Launch captivates watchers

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With wide-eyed amazement, 3-year-old Alexander Hand, of Aiken, watched as the final space shuttle blasted off Friday at
11: 29 a.m.

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Space exploration fan Henry Quinn holds a model of the space shuttle in the basement of his home in Evans  Zach Boyden-Holmes/Staff
Zach Boyden-Holmes/Staff
Space exploration fan Henry Quinn holds a model of the space shuttle in the basement of his home in Evans

"At 3, he saw something I waited my whole life to see," said his father, Brian, 30, who witnessed history from Port Canaveral with his wife, Amy, and relatives.

"It's one of those bucket-list things," he said.

The Hand family vacation to Florida coincided with the launch. They ended up with prime viewing spots after arriving only 10 minutes before Atlantis flew into space.

"It went up right in front of me," Hand said. "You would feel it, hear it, see smoke. It was really unique."

Hand and others hope space exploration continues with new "earth - shattering" endeavors.

"Technology is getting to the point that, who knows, maybe in 30 years I will get to go into space," Hand said.

As Henry Quinn, a former educator and space enthusiast from Evans, watched the live launch from his home television and computer, he thought about the tens of thousands of contractors who will be losing jobs in the coming weeks.

"They've worked long and hard for this," he said, "and I feel sorry for them losing their jobs."

"I have a great deal of pride for what they've done and the accomplishments of the program," Quinn said.

For Evans resident Nancy Bobbitt, seeing the launch live was well worth waking up at 4 a.m. to travel to a viewing site about five miles from the launch pad .
"Being there with all those other people and hearing their reactions makes it worth it," she said.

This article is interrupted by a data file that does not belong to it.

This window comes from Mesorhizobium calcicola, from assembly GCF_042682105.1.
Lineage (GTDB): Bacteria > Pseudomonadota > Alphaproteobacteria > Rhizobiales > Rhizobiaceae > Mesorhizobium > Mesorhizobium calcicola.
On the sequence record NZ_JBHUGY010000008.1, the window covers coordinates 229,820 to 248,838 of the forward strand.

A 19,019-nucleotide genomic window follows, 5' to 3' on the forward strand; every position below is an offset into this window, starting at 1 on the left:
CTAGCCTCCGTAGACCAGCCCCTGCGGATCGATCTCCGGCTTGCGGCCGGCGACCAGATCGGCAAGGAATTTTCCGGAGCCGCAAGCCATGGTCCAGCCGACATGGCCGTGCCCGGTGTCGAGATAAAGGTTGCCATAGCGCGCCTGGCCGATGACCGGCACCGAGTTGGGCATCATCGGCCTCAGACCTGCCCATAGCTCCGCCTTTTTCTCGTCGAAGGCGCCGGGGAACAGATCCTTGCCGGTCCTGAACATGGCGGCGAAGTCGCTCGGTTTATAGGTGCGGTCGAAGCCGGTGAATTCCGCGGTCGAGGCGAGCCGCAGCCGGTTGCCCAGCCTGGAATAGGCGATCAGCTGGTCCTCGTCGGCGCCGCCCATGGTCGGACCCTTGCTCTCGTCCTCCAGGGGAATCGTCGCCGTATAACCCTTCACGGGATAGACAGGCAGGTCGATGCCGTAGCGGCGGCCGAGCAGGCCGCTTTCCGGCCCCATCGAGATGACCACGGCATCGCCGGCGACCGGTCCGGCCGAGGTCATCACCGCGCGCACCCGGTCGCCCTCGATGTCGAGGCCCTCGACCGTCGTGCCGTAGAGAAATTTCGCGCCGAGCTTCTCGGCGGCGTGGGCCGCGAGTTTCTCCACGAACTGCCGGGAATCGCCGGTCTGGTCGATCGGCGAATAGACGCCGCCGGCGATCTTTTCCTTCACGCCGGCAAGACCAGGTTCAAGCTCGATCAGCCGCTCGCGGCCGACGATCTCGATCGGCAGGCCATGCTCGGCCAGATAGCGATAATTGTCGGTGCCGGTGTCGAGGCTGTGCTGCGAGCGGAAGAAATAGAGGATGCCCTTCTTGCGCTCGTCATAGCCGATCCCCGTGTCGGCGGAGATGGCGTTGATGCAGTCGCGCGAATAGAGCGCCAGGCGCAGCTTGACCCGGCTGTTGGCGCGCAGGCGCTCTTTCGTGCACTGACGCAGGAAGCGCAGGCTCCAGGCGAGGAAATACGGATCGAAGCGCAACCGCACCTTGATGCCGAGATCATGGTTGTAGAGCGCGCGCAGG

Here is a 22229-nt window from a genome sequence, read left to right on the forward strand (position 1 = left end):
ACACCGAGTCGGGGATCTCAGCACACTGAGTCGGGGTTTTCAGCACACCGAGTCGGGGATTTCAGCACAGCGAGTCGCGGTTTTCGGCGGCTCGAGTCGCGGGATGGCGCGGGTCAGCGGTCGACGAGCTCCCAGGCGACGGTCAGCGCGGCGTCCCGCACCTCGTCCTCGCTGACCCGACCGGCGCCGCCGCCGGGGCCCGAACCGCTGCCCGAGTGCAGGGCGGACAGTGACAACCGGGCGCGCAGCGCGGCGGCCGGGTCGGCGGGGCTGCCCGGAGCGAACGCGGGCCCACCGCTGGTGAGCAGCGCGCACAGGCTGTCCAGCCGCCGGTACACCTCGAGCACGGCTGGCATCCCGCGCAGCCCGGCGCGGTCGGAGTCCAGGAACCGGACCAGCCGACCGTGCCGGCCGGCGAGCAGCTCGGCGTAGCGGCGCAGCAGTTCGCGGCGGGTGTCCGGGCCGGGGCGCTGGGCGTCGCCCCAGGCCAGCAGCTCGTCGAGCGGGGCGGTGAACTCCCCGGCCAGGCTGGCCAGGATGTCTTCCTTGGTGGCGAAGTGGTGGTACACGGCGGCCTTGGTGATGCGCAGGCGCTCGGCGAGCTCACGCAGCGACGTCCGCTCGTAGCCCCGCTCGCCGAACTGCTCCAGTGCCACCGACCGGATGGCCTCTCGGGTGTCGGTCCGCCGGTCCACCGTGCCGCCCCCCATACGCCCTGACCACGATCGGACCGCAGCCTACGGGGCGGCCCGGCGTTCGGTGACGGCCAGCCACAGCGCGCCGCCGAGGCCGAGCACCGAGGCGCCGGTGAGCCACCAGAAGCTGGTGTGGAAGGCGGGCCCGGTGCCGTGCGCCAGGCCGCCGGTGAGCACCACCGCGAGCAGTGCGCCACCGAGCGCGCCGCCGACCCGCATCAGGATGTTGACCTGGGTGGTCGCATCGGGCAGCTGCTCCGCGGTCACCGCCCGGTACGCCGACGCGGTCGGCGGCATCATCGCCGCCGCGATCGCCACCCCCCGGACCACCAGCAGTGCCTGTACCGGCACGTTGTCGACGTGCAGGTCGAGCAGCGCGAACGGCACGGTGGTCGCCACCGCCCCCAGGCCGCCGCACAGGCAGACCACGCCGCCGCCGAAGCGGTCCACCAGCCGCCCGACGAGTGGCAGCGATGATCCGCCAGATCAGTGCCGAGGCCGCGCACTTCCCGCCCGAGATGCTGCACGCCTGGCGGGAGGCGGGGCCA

S pectators near Bobbitt clapped, cried and cheered, "Go, baby, go."

"Awesome, amazing, unbelievable," she said.

Leslie Olig, of Augusta, and her husband and two daughters scouted out their viewing spot Thurs­day night just down the road from the RV Resort in Titus­ville where they are staying.

The family watched the live NASA feed on their iPad while eating breakfast and wondering whether the weather would cooperate with the scheduled launch.

"There was a moment this morning when the sun broke through the clouds just enough to let those guys get going," Olig said.

The crowd around her, including a man who drove overnight from Philadelphia, counted down together, she said.

"It was a patriotic crowd," Olig said. "I saw one guy wipe a tear out of his eye."

Reach Meg Mirshak at (706) 823-3228

Former pilot reacts

The 30-year history of the space shuttle program includes Augusta native and former astronaut Susan Still Kilrain.

Kilrain told The Augusta Chronicle in a May 14, 2010, story that it's difficult to see the program end.

"At this point, we don't know where the manned space program for our country is going from here because that hasn't been decided," she said. "But I think it would be a shame -- and a disappointment -- if we didn't find a way to continue our manned program."

Kilrain traveled 7.8 million miles aboard the shuttle Columbia as commander of two 1997 flights. She is one of three women ever to pilot a shuttle.

Now a motivational speaker, Kilrain lives in Virginia Beach, Va., with her husband and four children.

-- From staff reports

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avidreader 07/08/11 - 10:50 am
I was fortunate to see two

I was fortunate to see two launches -- one being the first night take off. I was on a pier in Charleston, SC, but saw the ball of fire perfectly. However, being among the crowds in Florida is so much more fun. It's kind of like being at a rock concert.

Rise From The Shadows
Rise From The Shadows 07/08/11 - 12:42 pm
We've spent more in the last

We've spent more in the last 5 years on The War on Terror than we have on NASA since it's inception in 1958. very sad :(

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